HAVING improved their pastures to fatten bullocks quicker, Gin Gin beef producers Doug and Sue Campbell are hopeful the addition of Simmental sires to their breeder herd will continue to boost their operation.
The couple run a breeding and fattening business on the properties, Nine Mile and Lundsville, which span 10,000 acres, north of Gin Gin.
Their 600 head breeder herd are mated with Angus, Brahman and now Simmental bulls from September (maiden heifers) and October (cows).
Progeny were turned off at two-and-a-half to three years old, but about 2500 acres of improved pastures has allowed them to finish them for the EU market in two years.
It is also hoped to improve their second calf heifer rates.
“Like everyone you are trying to get your calving percentages better and it’s a bit hard when you are developing country, because that block of dirt is locked up for so long, you can’t put anything on it,” Ms Campbell said.
“We did do a pasture last year at our other place (Lundsville) for once our maiden heifers have calved out.
“Because they are only two-year-old and they have got a calf on them, they are still trying to grow and we had trouble with that second year calf. So we are trying to put them onto pasture, once they have calved out, lift their body score and lift that second year calving percentage.”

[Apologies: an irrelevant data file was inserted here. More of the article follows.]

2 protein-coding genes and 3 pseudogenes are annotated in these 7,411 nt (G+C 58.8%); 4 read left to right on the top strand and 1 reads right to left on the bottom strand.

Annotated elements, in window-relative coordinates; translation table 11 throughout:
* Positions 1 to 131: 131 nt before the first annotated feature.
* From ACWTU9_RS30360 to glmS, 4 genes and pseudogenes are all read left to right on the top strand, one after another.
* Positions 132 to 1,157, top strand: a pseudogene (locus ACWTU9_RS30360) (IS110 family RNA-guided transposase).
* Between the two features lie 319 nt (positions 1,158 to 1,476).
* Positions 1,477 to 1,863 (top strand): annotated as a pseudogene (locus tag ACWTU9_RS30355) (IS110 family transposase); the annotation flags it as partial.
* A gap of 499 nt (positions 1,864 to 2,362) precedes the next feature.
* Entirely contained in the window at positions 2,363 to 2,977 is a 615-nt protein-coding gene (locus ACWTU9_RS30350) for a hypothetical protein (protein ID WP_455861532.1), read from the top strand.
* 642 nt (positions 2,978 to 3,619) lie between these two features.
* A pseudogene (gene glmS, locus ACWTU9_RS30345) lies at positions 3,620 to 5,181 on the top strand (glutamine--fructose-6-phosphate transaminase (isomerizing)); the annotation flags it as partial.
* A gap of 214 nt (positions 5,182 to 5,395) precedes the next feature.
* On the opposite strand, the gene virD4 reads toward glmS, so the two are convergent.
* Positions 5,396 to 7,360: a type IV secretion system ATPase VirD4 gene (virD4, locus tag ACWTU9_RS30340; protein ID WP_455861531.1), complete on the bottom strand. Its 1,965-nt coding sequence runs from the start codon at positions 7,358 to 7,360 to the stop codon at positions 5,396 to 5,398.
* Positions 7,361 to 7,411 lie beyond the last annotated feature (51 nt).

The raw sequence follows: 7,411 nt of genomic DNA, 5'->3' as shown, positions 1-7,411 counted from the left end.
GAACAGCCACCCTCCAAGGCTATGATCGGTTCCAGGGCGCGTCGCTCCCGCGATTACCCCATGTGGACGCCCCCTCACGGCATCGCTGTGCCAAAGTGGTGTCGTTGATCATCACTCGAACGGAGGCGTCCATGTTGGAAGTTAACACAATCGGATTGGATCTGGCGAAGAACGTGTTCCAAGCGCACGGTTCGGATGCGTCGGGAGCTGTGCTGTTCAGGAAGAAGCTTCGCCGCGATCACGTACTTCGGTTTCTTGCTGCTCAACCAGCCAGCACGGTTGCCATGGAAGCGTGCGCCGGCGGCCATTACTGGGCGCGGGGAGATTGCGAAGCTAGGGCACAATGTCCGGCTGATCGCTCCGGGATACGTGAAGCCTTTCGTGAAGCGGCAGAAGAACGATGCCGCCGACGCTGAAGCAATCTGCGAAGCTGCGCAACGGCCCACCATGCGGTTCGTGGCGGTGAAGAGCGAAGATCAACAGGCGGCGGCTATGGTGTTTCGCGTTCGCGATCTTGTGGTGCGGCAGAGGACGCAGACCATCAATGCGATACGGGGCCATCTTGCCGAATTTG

This season, Simmental bulls have replaced Charolais in their genetic pool in a bid to increase fat measurements on their cattle, while retaining conformation.
Iin a first for the Campbell’s operation, they were also forced to buy in weaner cattle after some of their herd tested positive to pestivirus last year.
While they treat their maiden heifers against the disease, which causes abortion, it is believed it may have been contracted in their older animals.
“That was the first time we had been tested for it, but we really noticed it in our maiden heifers,” Ms Campbell said.
“Because with our maiden heifers we get pretty close to 100 per cent calving, out of 90 there were 30 without calves.”
Usually culling on age, Mr Campbell said extra improved pasture breeder country allowed them to be a little more lenient after the pestivirus setback.
“A quick way to get some more breeders is we didn’t cull on age, predominately we cull on age, temperament and then none calvers after that,” he said.
The Campbells have, however, been fortunate to receive 430mm since January and are hopeful for a good winter season.
“Last winter we pretty well didn’t have a winter, it was very short, and I don’t think that’s good,” Mr Campbell said.
“Time for a couple good winters to get rid of some external parasites and stuff like that.”
Read more Spring Beef: Breeding for feeder cattle market